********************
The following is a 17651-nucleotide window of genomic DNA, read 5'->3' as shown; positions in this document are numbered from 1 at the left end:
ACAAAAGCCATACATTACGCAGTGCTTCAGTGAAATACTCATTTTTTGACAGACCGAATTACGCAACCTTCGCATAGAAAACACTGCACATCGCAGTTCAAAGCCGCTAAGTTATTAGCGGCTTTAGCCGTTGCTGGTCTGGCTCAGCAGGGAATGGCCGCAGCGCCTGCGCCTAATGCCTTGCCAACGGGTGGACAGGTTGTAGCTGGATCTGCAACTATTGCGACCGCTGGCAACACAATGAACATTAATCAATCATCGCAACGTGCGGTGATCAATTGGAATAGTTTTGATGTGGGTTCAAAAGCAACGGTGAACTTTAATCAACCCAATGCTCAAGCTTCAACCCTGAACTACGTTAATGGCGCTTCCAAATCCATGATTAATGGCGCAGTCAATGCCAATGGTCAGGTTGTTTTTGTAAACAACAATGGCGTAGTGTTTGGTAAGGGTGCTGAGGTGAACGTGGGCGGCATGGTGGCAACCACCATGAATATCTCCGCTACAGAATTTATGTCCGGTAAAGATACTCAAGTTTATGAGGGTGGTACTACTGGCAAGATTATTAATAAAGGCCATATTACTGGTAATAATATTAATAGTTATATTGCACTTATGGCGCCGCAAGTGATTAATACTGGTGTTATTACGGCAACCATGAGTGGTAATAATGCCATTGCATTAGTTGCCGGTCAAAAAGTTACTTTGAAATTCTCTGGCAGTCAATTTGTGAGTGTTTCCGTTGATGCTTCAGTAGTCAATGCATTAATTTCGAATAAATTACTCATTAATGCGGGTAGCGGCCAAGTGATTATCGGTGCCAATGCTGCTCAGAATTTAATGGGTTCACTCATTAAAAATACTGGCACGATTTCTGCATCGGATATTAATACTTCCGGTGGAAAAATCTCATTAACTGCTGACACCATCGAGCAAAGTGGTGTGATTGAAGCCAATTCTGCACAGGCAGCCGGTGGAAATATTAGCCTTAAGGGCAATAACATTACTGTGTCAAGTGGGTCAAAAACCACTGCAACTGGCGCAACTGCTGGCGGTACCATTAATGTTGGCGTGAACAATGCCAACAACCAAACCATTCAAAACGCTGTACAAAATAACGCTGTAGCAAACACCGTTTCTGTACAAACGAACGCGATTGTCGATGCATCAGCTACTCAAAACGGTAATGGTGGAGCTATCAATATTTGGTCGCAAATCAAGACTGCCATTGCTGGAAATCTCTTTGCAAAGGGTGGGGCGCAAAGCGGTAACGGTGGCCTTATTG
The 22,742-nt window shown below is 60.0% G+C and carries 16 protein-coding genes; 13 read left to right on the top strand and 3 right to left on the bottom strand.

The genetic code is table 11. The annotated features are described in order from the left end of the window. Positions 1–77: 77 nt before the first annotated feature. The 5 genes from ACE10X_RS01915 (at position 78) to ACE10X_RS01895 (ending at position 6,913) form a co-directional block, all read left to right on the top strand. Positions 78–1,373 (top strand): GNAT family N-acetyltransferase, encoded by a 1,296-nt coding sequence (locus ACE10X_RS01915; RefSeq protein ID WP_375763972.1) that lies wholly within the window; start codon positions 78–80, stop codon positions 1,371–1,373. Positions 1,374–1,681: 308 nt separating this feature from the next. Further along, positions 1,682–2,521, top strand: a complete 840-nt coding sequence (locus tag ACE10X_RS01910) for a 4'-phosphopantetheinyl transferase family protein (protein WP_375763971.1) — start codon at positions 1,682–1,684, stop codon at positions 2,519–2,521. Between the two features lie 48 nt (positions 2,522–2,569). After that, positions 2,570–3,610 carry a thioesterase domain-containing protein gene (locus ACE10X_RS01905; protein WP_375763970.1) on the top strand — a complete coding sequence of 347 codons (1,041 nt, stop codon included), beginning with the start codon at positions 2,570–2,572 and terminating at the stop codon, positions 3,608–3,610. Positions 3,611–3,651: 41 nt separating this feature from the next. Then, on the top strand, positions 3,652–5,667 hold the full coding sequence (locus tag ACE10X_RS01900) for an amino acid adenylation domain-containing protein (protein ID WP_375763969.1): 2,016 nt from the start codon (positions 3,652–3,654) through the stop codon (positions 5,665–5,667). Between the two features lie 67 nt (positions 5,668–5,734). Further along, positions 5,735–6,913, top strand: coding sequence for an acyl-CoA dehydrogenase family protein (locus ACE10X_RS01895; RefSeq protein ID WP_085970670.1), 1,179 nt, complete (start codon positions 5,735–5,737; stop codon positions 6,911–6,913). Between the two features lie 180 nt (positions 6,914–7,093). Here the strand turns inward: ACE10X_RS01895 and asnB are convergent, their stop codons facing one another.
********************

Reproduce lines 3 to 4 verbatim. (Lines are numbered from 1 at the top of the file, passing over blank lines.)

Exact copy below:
The 22,742-nt window shown below is 60.0% G+C and carries 16 protein-coding genes; 13 read left to right on the top strand and 3 right to left on the bottom strand.

The genetic code is table 11. The annotated features are described in order from the left end of the window. Positions 1–77: 77 nt before the first annotated feature. The 5 genes from ACE10X_RS01915 (at position 78) to ACE10X_RS01895 (ending at position 6,913) form a co-directional block, all read left to right on the top strand. Positions 78–1,373 (top strand): GNAT family N-acetyltransferase, encoded by a 1,296-nt coding sequence (locus ACE10X_RS01915; RefSeq protein ID WP_375763972.1) that lies wholly within the window; start codon positions 78–80, stop codon positions 1,371–1,373. Positions 1,374–1,681: 308 nt separating this feature from the next. Further along, positions 1,682–2,521, top strand: a complete 840-nt coding sequence (locus tag ACE10X_RS01910) for a 4'-phosphopantetheinyl transferase family protein (protein WP_375763971.1) — start codon at positions 1,682–1,684, stop codon at positions 2,519–2,521. Between the two features lie 48 nt (positions 2,522–2,569). After that, positions 2,570–3,610 carry a thioesterase domain-containing protein gene (locus ACE10X_RS01905; protein WP_375763970.1) on the top strand — a complete coding sequence of 347 codons (1,041 nt, stop codon included), beginning with the start codon at positions 2,570–2,572 and terminating at the stop codon, positions 3,608–3,610. Positions 3,611–3,651: 41 nt separating this feature from the next. Then, on the top strand, positions 3,652–5,667 hold the full coding sequence (locus tag ACE10X_RS01900) for an amino acid adenylation domain-containing protein (protein ID WP_375763969.1): 2,016 nt from the start codon (positions 3,652–3,654) through the stop codon (positions 5,665–5,667). Between the two features lie 67 nt (positions 5,668–5,734). Further along, positions 5,735–6,913, top strand: coding sequence for an acyl-CoA dehydrogenase family protein (locus ACE10X_RS01895; RefSeq protein ID WP_085970670.1), 1,179 nt, complete (start codon positions 5,735–5,737; stop codon positions 6,911–6,913). Between the two features lie 180 nt (positions 6,914–7,093). Here the strand turns inward: ACE10X_RS01895 and asnB are convergent, their stop codons facing one another.